11 highly effective finger exercises for osteoarthritis pain

Sometimes, many of us take for granted the ability to do certain basic things like turning a doorknob, carrying a bag, turning on a light switch or holding a pen. People with osteoarthritis, on the other hand, have it a lot harder.  This form of arthritis can affect your ability to perform daily life tasks, and it can be pretty frustrating. What’s more, when you have osteoarthritis, the damage caused to your cartilage is irreversible. 

Are you suffering from debilitating pain caused by osteoarthritis? If so, the good news is that there are certain types of finger exercises that are designed to ease osteoarthritis pain and improve joint function; so that you can live a pretty normal life. In this post, We will go into detail to understand exactly what osteoarthritis is, the causes and symptoms of osteoarthritis, and finally 11 highly effective finger exercises to ease osteoarthritis pain.

What is osteoarthritis? 

Osteoarthritis in Fingers Exercises

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You are probably aware by now that rheumatoid arthritis and osteoarthritis are the most common types of arthritis. Osteoarthritis is caused by a breakdown of cartilage around the joints. The cartilage is a firm connective tissue that covers and protects bones at the joints. Through normal use, cartilage can experience wear and tear; once broken down, it causes bones in the joint to rub against each other.

Osteoarthritis mostly presents in older people, but it is possible for adults of any age to develop the condition. Apart from normal wear and tear, there are other causes of osteoarthritis. These include overusing joints in sports or in a job, past injuries like a torn cartilage, dislocated joint, and ligament injuries. Furthermore, risk factors like obesity, poor posture and genetics can also make you more prone to developing osteoarthritis.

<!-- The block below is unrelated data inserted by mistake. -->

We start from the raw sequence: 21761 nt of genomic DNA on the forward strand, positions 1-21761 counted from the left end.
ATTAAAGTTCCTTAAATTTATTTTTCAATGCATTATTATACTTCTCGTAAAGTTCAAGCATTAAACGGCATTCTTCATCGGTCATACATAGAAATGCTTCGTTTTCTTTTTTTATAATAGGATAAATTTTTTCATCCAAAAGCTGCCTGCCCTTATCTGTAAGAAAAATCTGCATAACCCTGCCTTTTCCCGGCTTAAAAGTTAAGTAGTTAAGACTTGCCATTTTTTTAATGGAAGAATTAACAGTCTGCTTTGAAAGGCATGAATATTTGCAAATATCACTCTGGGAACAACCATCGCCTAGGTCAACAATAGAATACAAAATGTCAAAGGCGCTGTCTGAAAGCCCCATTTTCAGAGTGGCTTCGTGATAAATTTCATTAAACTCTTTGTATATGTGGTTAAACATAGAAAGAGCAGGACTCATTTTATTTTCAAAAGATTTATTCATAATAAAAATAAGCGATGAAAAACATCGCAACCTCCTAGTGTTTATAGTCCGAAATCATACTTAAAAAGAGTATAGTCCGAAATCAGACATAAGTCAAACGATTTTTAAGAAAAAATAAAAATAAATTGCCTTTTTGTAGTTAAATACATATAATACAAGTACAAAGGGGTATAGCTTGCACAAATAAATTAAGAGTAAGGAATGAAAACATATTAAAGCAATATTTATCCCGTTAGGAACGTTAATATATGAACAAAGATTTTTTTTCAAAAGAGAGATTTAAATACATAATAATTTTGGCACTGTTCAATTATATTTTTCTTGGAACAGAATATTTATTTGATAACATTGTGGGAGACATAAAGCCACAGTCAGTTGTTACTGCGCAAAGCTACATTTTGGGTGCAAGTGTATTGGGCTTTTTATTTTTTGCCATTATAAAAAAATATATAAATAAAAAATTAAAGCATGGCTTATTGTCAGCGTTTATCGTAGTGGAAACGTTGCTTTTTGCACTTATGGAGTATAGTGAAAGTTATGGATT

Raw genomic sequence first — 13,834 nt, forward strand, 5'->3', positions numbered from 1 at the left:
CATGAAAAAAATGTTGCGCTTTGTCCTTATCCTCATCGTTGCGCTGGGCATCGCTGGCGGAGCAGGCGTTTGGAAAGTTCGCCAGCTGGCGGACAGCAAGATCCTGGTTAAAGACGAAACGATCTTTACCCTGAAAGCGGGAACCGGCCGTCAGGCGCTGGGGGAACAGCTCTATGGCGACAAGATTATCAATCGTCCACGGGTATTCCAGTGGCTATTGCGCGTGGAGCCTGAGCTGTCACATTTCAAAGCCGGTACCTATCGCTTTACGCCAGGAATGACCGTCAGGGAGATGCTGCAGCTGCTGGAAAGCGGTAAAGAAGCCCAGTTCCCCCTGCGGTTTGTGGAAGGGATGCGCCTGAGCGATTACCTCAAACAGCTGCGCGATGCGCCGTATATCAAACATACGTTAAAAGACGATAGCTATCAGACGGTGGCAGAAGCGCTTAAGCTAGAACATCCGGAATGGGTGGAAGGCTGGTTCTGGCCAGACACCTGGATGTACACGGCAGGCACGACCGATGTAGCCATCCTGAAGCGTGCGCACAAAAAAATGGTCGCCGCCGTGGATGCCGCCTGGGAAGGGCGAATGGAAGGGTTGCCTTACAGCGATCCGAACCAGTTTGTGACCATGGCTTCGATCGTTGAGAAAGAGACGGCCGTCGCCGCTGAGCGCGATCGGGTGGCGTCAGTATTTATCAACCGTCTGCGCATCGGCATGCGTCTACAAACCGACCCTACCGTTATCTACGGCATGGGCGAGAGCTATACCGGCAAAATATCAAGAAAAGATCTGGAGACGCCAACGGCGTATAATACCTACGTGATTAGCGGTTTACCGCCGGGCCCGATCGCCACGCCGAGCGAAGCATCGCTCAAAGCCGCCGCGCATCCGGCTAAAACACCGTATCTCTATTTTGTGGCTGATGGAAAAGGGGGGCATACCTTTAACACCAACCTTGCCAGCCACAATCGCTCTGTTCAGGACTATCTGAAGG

Now that we have shed some light on what exactly osteoarthritis is, we will give you a little insight into the likely causes and symptoms of osteoarthritis in the fingers, just so you have an idea of what the risk factors are.

Causes of Osteoarthritis of the fingers 

Osteoarthritis can affect different parts of the body, including the fingers where it is sometimes known as digital osteoarthritis. It affects the joints at the fingertips, the knuckle in the middle of the finger, and the joint at the base of the thumb. Osteoarthritis of the fingers can be especially distressing because it can impair your ability to handle day-to-day tasks – even something as simple as picking up a grocery bag may suddenly prove to be challenging.

Although osteoarthritis of the fingers can affect anyone, it appears that women are more prone to it than men, and often get it at a younger age. And just like the other types of arthritis, osteoarthritis of the fingers can be caused by wear and tear of the cartilage in the finger joints.

What’s more, a person with a family history of osteoarthritis in the fingers is more likely to develop the same type. Apart from this, there are certain jobs that are known to create a higher risk of osteoarthritis in the fingers, due to overuse of the finger joints. Dressmakers, typists and pianists, for example, all fall in the category of people whose jobs create a risk of developing digital osteoarthritis. 

Now, let’s take a look at the symptoms of osteoarthritis.

Symptoms of osteoarthritis of the fingers

The main symptoms of osteoarthritis of the fingers are:

  • Pain in the fingers, and especially at the base of the thumb
  • Swelling 
  • Tenderness (discomfort when you press against your fingers)
  • Inability to bend your fingers
  • A dull ache when using your fingers 
  • A clicking and cracking sound (called crepitus) when you move your fingers.
  • Weakness in the finger which makes it difficult to grip or hold on to objects. 
  • In advanced cases, you may notice a growth of spurs or nodules at the finger joints. A spur is a hardened bone that attaches itself to the joint. When this happens on the middle joint of the finger, it is called Bouchard’s nodes, and when it happens on the end joints, it is called Heberden’s nodes. 

Exercises for osteoarthritis of the fingers